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ADHD Institute Register

2 Mar 2018

Kietglaiwansiri T, Chonchaiya W. Pediatr Int 2018; 60: 523-528

The worldwide prevalence of problematic video game use is increasing and this can have negative effects on physical and mental health, and may cause behavioural problems. Excessive use of video games can lead to hand/wrist pain, anxiety, depression, video game addiction and aggression, in addition to impacting self-esteem and school performance in children. Individuals with ADHD can have difficulties with sustaining attention and stimulus integration, and often exhibit a lack of self-control, which puts them at risk of substance abuse and possibly video game addiction. Although some studies have found no relationship between ADHD and the frequency and duration of video game use, other studies have reported higher rates of problematic video game use in children with ADHD compared with those without ADHD. The relationship between ADHD and video game use therefore remains unclear, and this study sought to investigate patterns of video game use and addiction in Thai children with ADHD compared with typically developing controls.

This study was conducted between 2014 and 2016, and included 80 Thai children with ADHD (median age 9.5 years) diagnosed in accordance with the Diagnostic and Statistical Manual of Mental Disorders – 5th Edition, and a control group of 102 typically developing Thai children (median age 10.0 years) who were confirmed not to have ADHD using the screening questionnaire. Information regarding video game use within the last month, the frequency (days per week) and duration (hours per day) of video game use during weekdays and weekends, the participant’s use of video games in their bedroom, and the time of day that the participant usually played video games until was obtained from the parents of the study participants. The Thai version of the Game Addiction Screening Test (GAST)* was also completed by the parent of each study participant.

There were no significant differences in the majority of demographic characteristics between participants; however, a greater proportion of the ADHD group were male, whereas the ratio of males to females was equal in the control group. Those with ADHD had a lower grade point average (GPA) compared with participants without ADHD (median GPA 3.00 vs 3.85; p<0.001). Video game use within the last month, the time of day until which participants played video games, and the number of participants playing video games in their bedroom were comparable between those with and those without ADHD (p>0.05 for all). Participants with ADHD were more likely to spend ≥2 hours per day playing video games during weekdays than participants without ADHD (40.0% vs 19.6%; p=0.02). However, at weekends, more than half of all study participants in each group spent ≥2 hours per day playing video games.

Results from the GAST indicated a higher rate of compulsive video game use in children with ADHD compared with those without ADHD (37.5% vs 11.8%; p<0.001); however, game addiction was comparable between study participants. There were no significant differences in the pattern of video game use and problematic use between males and females with ADHD; however, males without ADHD scored significantly (p=0.023) higher on the GAST (median score 13.0; interquartile range [IQR] 5–21) compared with females without ADHD (median score 9.0; interquartile range [IQR] 3–15).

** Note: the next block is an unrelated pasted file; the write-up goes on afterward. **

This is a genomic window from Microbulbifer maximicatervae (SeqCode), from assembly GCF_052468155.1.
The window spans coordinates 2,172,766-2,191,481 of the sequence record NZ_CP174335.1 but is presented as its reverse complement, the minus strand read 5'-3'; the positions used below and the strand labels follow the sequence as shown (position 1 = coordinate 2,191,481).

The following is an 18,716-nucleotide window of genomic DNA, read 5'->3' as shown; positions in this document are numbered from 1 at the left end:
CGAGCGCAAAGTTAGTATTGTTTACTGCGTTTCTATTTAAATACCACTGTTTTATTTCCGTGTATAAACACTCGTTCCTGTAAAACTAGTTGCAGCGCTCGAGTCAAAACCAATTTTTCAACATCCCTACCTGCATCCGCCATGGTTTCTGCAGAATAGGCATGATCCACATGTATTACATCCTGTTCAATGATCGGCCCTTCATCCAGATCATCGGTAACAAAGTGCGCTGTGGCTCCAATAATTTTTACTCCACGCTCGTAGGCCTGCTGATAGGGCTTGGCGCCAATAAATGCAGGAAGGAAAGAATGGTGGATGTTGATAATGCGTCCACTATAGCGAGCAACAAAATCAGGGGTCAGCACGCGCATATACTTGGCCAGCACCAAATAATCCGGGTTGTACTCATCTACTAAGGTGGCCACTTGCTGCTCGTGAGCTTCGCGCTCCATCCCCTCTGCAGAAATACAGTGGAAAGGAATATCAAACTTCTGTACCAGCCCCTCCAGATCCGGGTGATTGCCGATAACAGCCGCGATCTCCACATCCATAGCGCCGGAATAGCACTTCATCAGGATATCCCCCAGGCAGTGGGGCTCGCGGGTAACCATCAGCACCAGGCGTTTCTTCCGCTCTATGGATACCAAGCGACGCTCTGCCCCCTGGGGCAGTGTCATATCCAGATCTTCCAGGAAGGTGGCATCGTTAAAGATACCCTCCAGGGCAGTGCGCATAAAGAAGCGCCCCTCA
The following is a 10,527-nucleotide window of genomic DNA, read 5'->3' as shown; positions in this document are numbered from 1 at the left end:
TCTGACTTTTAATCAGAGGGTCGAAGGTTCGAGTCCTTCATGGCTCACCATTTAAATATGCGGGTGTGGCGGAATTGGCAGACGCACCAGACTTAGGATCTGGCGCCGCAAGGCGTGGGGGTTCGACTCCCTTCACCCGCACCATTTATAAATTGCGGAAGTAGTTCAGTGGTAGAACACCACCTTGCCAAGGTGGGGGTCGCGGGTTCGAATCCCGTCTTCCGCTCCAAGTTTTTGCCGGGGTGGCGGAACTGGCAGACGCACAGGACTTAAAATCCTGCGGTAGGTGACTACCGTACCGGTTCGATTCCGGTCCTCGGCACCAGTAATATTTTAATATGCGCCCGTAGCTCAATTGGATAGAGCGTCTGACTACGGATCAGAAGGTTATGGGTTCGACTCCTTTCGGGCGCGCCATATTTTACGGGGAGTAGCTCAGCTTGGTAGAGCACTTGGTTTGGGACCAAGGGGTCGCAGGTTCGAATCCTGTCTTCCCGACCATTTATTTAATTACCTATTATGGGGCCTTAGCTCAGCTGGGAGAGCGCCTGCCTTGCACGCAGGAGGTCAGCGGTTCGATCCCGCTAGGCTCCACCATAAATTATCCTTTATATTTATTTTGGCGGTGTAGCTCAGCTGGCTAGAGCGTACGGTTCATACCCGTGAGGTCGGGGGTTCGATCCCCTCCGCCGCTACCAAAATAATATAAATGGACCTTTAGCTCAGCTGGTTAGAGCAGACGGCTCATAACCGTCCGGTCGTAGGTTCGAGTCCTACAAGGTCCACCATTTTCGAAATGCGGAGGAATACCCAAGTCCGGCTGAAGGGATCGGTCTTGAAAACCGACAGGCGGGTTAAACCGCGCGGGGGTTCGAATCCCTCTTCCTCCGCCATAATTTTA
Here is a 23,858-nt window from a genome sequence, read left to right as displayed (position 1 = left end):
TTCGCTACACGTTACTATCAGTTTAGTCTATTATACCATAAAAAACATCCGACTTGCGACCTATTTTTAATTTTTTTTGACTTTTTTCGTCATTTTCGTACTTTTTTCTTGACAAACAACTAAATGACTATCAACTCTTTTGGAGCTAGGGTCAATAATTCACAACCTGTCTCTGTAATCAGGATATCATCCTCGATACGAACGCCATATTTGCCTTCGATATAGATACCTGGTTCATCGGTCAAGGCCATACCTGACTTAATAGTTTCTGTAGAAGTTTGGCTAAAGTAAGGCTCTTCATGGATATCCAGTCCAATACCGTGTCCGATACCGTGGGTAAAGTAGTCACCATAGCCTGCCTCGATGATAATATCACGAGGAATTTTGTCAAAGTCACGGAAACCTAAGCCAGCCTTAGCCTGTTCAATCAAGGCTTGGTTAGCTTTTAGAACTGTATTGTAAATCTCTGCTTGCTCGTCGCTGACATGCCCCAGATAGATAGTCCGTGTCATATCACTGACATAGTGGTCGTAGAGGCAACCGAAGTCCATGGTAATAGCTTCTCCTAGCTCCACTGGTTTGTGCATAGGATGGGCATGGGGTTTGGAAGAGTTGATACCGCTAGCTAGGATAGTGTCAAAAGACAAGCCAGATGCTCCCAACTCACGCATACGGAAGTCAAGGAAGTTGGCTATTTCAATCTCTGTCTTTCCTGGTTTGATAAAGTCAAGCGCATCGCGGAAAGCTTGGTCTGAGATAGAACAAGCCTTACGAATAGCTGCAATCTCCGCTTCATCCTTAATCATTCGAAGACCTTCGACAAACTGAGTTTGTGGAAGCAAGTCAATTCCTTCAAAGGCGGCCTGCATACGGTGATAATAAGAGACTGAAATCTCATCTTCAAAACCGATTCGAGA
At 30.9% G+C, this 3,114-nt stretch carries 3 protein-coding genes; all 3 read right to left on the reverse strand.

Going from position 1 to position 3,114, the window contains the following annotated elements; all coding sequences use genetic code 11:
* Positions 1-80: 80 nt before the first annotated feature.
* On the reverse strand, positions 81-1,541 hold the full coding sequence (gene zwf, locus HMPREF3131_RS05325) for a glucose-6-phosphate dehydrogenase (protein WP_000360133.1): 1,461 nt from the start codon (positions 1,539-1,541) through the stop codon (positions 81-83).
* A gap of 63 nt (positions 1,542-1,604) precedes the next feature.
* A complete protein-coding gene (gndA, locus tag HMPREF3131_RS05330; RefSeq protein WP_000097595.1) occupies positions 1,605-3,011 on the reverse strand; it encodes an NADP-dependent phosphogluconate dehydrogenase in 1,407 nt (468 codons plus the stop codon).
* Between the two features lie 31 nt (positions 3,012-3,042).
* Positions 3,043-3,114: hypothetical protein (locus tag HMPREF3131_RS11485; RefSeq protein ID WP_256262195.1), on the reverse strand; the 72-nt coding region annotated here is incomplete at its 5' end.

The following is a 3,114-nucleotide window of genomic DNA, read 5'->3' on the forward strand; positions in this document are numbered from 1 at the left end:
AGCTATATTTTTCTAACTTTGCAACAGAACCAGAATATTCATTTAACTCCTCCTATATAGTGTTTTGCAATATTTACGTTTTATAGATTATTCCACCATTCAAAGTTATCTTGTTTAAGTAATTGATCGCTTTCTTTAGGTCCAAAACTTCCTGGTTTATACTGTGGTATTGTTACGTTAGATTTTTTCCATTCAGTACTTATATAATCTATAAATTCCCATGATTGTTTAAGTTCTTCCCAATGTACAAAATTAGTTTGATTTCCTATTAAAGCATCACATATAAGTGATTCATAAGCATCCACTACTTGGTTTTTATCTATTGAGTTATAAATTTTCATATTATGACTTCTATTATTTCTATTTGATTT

The study reported a number of limitations. Firstly, although a separate analysis was performed for each gender, the sample size for each group was too small to have the statistical power to detect differences in the studied variables, therefore limiting the analysis of the pattern of video game use and problematic use between genders. In addition, participants without ADHD were included on the basis of a teacher-reported screening questionnaire only, and not based on clinical assessment, which may limit the confidence in support of a true negative diagnosis for ADHD in these participants. Furthermore, information on the pattern of video game use and screening for video game addiction was solely parent-reported, whereas information obtained from the participants themselves may have yielded different results. Finally, different genres of video games were not accounted for in this study, which may have affected the pattern of video game use and addiction in these participants.

Overall, these results indicated that compared with children without ADHD, children with ADHD were more likely to spend more time playing video games and exhibit problematic video game use. The authors concluded that video game use should be thoroughly monitored in both children with and without ADHD so that video game addiction can be detected early, enabling prompt intervention.

Read more about the pattern of video game use in children with and without ADHD here

 

*The parent version of the Thai Game Addiction Screening Test (GAST) exhibited a sensitivity of 0.92 and a specificity of 0.88 at a cut-off score of 20. Total scores between 0–19 were defined as “normal video game playing”, whereas scores ranging from 20–29 were classified as “compulsive video game use” and scores ≥30 were categorised as “game addiction”

Kietglaiwansiri T, Chonchaiya W. Pattern of video game use in children with ADHD and typical development. Pediatr Int 2018; 60: 523-528.

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